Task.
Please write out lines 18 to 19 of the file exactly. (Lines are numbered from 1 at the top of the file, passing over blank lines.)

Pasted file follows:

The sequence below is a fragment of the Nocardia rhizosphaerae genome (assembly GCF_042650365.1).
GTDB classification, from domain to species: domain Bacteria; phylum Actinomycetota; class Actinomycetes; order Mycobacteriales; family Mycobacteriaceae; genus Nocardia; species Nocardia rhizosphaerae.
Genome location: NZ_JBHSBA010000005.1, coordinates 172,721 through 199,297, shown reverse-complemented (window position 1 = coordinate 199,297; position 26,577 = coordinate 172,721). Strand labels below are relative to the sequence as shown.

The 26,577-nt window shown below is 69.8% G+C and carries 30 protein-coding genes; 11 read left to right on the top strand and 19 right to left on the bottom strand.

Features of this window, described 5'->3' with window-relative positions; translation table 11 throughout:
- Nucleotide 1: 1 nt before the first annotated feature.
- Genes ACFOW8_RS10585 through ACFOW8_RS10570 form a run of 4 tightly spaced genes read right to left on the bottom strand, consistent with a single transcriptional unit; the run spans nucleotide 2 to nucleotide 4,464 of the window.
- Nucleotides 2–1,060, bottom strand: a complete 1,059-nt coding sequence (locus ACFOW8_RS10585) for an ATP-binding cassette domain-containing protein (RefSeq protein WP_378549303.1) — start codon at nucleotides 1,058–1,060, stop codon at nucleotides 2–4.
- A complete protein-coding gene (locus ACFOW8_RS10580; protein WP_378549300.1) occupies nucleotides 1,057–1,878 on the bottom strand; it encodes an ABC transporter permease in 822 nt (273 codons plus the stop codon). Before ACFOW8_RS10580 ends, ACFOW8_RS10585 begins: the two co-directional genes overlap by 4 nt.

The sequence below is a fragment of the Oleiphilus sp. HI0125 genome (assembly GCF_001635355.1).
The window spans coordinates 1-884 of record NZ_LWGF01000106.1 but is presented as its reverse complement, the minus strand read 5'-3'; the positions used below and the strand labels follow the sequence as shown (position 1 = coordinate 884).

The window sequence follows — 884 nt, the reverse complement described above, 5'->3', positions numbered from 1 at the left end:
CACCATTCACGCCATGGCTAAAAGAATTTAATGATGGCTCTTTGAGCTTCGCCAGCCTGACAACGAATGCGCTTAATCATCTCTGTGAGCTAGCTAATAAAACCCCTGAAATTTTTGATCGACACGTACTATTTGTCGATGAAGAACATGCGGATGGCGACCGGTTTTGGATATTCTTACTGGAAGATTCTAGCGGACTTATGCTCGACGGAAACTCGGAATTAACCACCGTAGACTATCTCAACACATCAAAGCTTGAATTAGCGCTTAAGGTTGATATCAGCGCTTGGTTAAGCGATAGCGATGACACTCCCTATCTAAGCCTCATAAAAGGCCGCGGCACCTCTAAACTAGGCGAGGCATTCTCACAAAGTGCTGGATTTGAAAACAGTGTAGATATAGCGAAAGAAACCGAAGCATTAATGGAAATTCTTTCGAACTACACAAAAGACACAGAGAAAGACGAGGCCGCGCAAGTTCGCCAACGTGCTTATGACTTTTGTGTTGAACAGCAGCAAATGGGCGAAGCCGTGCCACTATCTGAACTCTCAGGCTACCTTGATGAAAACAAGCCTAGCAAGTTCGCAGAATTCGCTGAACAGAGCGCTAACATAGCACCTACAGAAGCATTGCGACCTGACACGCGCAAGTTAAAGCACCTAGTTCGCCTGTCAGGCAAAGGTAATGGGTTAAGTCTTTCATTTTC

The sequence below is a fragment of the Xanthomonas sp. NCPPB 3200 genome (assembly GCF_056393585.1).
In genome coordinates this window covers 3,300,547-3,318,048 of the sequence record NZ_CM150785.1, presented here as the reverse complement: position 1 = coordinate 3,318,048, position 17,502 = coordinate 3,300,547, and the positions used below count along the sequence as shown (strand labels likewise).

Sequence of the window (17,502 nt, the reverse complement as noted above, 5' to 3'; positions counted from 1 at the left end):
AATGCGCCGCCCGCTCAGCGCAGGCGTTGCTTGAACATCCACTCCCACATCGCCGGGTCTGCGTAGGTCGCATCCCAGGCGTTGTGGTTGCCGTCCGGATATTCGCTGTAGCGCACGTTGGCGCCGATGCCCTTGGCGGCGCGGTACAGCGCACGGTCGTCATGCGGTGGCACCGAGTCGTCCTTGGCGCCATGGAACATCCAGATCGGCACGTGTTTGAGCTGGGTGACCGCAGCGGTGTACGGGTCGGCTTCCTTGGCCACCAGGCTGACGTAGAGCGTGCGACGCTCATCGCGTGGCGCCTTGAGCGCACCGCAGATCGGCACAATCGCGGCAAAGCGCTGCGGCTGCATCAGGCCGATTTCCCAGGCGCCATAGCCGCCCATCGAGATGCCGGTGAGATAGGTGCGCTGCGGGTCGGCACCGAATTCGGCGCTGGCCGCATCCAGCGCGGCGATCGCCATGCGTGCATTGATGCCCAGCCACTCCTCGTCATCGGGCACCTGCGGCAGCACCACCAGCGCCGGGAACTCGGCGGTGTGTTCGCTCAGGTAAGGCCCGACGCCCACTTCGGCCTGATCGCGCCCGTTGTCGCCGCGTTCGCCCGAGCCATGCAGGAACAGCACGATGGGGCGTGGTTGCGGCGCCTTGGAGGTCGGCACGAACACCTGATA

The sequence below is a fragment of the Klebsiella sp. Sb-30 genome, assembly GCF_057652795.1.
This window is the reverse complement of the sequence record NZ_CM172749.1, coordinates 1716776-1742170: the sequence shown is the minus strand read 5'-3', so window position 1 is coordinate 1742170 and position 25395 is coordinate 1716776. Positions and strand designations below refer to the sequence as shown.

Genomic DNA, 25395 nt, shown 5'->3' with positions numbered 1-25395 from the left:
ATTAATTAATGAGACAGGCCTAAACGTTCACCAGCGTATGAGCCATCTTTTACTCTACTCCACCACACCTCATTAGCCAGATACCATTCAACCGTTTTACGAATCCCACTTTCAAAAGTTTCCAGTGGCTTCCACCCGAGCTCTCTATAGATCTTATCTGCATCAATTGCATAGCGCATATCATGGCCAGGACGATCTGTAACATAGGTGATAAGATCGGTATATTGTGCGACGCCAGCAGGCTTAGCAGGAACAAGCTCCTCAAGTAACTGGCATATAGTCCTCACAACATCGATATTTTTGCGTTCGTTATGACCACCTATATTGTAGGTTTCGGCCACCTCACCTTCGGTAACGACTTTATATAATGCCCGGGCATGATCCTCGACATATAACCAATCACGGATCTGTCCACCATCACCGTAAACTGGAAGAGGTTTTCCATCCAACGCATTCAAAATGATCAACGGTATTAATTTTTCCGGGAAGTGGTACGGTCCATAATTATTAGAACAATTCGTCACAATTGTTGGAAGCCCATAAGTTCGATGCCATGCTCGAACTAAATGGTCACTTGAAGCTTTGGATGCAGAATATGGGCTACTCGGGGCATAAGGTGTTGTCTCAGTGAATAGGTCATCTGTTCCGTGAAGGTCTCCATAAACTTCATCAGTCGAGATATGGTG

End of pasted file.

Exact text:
The sequence below is a fragment of the Klebsiella sp. Sb-30 genome, assembly GCF_057652795.1.
This window is the reverse complement of the sequence record NZ_CM172749.1, coordinates 1716776-1742170: the sequence shown is the minus strand read 5'-3', so window position 1 is coordinate 1742170 and position 25395 is coordinate 1716776. Positions and strand designations below refer to the sequence as shown.